Gun Control Can't Fix Baltimore's Murder Problem

Gun Control Can't Fix Baltimore's Murder Problem

For the sixth straight year, Baltimore is going to end up with more than 300 homicides, though 2020’s total may actually end up being slightly less than the record-setting 348 homicides in the city in 2019. As of Monday morning, there’ve been 286 murders in the city this year, and hundreds more non-fatal shootings. One of the most recent incidents involved a couple of teenagers who ended up shooting at one another inside a barber shop over the weekend, leaving both injured.

Residents in the Fells Point neighborhood say it’s not shocking or unusual to hear about teenagers with guns in their community.

“Guns just float around in the streets,” said neighbor Jermaine Hardy.

“Don’t nobody want to talk it out no more, if you walk away you a punk,” said another woman.

Baltimore police say there have been more than 35 non-fatal shootings involving minors, so far this year, 13 have been killed.

“I have a lot of pain inside, deep, deep pain,” Angela Atkins told Fox 45 News after her son, Jaheem, just 16 was killed in a hail of bullets outside of a corner last month.

Daniel Webster with the Johns Hopkins Center for Gun Policy and Research said Federal and State authorities like the Bureau of Alcohol Tobacco and Firearms and Maryland State Police, need to get a better handle on trafficking.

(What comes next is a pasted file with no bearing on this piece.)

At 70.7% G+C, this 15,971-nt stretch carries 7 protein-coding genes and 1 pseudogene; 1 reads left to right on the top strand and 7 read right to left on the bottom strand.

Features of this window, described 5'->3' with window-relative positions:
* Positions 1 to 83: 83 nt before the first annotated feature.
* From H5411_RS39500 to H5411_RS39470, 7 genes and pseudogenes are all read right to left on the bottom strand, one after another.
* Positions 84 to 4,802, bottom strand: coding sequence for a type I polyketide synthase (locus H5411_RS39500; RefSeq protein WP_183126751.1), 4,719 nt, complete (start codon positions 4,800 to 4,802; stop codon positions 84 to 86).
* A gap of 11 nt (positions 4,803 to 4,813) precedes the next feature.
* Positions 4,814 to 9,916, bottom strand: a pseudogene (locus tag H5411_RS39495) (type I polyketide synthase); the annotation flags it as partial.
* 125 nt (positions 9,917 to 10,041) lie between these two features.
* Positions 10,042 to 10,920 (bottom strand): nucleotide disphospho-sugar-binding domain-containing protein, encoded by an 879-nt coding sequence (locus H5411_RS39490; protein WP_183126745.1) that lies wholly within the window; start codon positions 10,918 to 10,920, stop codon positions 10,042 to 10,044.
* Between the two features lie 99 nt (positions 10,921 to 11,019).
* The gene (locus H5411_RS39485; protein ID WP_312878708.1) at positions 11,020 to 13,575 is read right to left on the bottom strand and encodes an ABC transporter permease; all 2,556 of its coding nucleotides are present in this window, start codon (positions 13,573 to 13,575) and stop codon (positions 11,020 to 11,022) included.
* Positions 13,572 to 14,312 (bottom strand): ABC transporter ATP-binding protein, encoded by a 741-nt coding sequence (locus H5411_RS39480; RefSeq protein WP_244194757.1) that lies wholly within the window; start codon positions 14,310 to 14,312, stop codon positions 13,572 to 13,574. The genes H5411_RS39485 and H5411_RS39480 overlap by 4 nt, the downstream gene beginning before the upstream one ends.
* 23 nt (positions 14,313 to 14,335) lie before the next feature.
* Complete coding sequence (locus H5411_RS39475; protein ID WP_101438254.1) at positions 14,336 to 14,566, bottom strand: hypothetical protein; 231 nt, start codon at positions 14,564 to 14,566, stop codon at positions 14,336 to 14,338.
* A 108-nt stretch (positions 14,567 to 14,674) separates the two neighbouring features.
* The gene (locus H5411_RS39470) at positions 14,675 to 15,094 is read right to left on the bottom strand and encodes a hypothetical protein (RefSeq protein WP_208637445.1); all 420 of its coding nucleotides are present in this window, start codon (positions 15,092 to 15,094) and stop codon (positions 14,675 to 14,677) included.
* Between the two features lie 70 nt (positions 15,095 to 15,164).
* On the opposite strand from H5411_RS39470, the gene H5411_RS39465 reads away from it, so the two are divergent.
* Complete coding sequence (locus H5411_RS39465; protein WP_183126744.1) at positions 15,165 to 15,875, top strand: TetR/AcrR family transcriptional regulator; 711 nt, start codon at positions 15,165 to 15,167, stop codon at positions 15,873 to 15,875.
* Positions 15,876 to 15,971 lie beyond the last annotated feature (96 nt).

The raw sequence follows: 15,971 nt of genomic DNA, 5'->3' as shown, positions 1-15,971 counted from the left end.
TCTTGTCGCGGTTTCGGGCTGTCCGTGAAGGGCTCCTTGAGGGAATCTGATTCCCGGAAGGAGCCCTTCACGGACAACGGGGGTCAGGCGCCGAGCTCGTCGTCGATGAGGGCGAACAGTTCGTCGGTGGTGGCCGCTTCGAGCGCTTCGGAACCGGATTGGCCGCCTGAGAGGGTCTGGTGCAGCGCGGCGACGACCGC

“We should be looking to the agencies, what they’re doing to prevent the trafficking of guns in Baltimore city and those guns are killing young people at an unacceptably high rate,” he said.

Keep in mind that Maryland has some of the most restrictive gun control laws on the East Coast, including a ban on so-called assault weapons and “large capacity magazines”, universal background checks, and “may-issue” concealed carry laws that make it impossible for the average resident to lawfully carry for self-defense. Since the passage of the sweeping anti-gun laws known as the Firearms Safety Act in 2013, however, violent crime and shootings in Baltimore have trended in the wrong direction.

Even ardent gun prohibitionists like Daniel Webster can’t claim with a straight face that Baltimore’s problems can be addressed with the passage of a few more gun control laws, and at least one local activist says it’s time to look beyond the guns themselves and focus on the people pulling the triggers.

Community leader Munir Bahar works with at-risk kids says the issue is more than just about access to guns, there’s a generation of Baltimore’s children who’ve experienced deep trauma.

“Why are they so angry that in a moment, in a few seconds in a negative situation they’re ready to take somebody’s life?”

“There’s neglect, abuse and nobody’s teaching them how to deal with it, how to process it on a daily basis,” he said.

Programs like the JROTC do exist in several high schools in the city, but by the time kids get to high school it may be too late to help. Anti-gang programs need to begin in elementary school alongside character development, critical thinking skills, and de-escalation tactics.

Baltimore also needs to rebuild a culture of lawful gun ownership after decades of city leaders doing everything in their power to make guns taboo. Those officials haven’t made guns less desirable, but they’ve made it almost impossible to safely learn about the rights and responsibilities of gun ownership. There are no gun ranges in Baltimore, and no gun stores either. The easiest way to learn about guns in Baltimore is on the street, with someone who’s likely illegally possessing a firearm. That’s a recipe for disaster, and we’re seeing the results on a daily basis in Baltimore.